It is interesting to note how in this gospel passage of the raising of Lazarus (John 11:1-45) Jesus is met with confusion, contradiction, shock, grief, regret and fear (a whole gamut of reactions) as he journeys toward the tomb of his friend. The disciples do not understand – thinking Lazarus was only asleep. Both Martha and Mary at separate instances remark, “Lord, if you had been here…” voicing the regret so common at the death of a loved one. The weeping of the crowd and the tears of the family giving expression to the death of hope when faced with the starkness of the tomb. “Why roll back the stone? It will be awful and certainly useless.” Is all of this not the human condition as we stand before the tombs of our lives and all the tombs of our world?
But the gospel message is this: Christ enters into all of this. Our Lord does not deny any of these reactions to death and to the tomb. Neither does he ask us to pretend that these reactions on our part do not exist. We are fearful before the tombs of our world! We are lost and confused! Death does not make sense! We do know grief and regret! Our Lord does not deny any of this but what he does do is that he comes to us in the very face of the tomb and all that it stirs up within us and asks, “Do you believe?” Not, “Believe and you will never know hurt nor loss nor pain.” but “Even now when faced with the tomb, do you believe?”
|Sr. Helen Prejean and members of the Catholic Center community|
This last week Sr. Helen Prejean gave a lecture on the death penalty at ETSU. Sr. Helen has devoted her life and energy to ministering to people on death row as well as the families of victims of unimaginably horrific crimes. This little Cajun nun with a broad smile and an easy-going nature stands before the tombs of our world. How does she do that? Where does she find the strength? As I listened to her talk I heard her say in her own way that she has met Christ on death row and that she as a disciple has given her own answer to his question, “Do you believe?”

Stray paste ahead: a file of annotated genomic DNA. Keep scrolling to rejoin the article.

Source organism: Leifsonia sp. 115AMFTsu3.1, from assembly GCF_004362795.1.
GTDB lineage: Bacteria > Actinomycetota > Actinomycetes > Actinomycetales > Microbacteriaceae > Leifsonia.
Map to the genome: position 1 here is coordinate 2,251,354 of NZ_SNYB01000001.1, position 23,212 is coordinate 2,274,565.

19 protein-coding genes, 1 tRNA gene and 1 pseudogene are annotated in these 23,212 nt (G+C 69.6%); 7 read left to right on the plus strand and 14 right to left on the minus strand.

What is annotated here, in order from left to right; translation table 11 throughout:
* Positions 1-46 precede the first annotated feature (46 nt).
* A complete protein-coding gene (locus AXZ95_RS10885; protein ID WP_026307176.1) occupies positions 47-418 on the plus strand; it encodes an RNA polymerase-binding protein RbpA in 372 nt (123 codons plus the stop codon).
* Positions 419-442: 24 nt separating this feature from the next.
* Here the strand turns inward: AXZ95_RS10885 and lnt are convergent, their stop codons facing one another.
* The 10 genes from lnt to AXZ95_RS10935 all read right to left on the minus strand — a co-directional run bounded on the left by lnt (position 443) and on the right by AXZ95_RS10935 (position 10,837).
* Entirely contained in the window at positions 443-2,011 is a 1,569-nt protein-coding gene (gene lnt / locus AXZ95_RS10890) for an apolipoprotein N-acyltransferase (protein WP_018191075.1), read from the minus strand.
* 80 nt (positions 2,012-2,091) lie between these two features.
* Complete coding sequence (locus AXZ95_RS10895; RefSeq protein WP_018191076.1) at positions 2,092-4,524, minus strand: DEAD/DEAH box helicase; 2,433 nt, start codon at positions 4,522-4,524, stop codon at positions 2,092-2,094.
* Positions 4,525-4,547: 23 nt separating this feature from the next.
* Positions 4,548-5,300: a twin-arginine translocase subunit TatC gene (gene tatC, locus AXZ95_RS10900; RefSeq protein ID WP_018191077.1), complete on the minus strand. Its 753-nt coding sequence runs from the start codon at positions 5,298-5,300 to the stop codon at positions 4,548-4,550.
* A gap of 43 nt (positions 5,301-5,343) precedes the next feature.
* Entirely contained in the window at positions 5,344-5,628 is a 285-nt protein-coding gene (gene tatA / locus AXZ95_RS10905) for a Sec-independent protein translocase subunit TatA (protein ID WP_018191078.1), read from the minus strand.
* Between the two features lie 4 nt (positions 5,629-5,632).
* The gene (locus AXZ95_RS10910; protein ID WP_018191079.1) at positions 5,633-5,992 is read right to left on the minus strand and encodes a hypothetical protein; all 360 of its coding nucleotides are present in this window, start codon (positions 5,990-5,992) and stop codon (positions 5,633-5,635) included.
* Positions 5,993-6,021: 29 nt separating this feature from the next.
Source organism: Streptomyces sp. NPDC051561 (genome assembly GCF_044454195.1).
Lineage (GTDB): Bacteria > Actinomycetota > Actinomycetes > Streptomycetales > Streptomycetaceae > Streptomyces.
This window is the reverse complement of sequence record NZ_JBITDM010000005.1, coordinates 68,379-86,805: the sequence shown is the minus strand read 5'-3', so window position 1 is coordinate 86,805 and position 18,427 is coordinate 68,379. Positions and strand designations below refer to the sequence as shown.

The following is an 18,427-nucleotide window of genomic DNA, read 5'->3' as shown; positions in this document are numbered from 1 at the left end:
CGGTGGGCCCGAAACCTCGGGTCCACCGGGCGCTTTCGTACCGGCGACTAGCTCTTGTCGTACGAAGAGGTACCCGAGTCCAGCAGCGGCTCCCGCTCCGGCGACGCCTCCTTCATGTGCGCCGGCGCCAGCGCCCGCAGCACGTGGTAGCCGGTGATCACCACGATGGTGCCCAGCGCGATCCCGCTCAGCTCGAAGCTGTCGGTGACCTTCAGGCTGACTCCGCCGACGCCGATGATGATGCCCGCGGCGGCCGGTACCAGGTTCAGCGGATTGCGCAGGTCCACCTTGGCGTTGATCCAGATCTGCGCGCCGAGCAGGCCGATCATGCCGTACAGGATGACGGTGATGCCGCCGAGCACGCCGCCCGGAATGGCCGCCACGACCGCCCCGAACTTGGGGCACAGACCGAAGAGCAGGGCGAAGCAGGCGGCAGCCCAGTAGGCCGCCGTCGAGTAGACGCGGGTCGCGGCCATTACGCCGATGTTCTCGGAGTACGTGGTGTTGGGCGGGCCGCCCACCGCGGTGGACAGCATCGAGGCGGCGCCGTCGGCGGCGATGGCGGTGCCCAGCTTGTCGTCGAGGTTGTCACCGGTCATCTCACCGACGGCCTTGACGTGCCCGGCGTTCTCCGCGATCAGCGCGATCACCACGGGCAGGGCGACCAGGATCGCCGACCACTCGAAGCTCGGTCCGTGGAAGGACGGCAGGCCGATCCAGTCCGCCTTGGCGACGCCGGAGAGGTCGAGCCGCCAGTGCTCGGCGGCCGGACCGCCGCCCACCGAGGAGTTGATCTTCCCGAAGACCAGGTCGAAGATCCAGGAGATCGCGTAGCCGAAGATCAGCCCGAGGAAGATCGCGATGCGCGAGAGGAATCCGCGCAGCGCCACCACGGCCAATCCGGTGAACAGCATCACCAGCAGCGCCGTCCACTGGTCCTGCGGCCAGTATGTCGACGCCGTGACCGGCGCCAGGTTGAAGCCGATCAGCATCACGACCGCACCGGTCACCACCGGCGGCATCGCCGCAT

Some have referred to religion as an “opiate for the masses” – a way to avoid the stark realities of existence. True Christianity is not an opiate. Are there false versions of Christianity? Yes, it is easy to see them at work in our time. In these false versions of Christianity true faith means worldly success, wealth, getting what you want and never knowing true suffering. It promotes a praise/paid mentality – the more you praise, the more you get paid. This false reading of the Scriptures does seek to reduce the Christian message to an opiate for the masses but it is not the true gospel. (Also, in fairness, I would contend that there are also a plethora of secular “opiates for the masses” that are at work in our world. Lets not fool ourselves – these secular opiates also, through their own mechanisms, seek to numb people to the stark realities of existence.)
True Christianity acknowledges the tombs of our lives and our world. The disciple is able to go to the tomb and even there (in the very midst of all that the tomb stirs up within us) is able to live an answer to that fundamental question of our Lord, “Do you believe?” And it is in the living of the mystery that the disciple is brought to an awareness that in our belief we will indeed see and know the glory of God.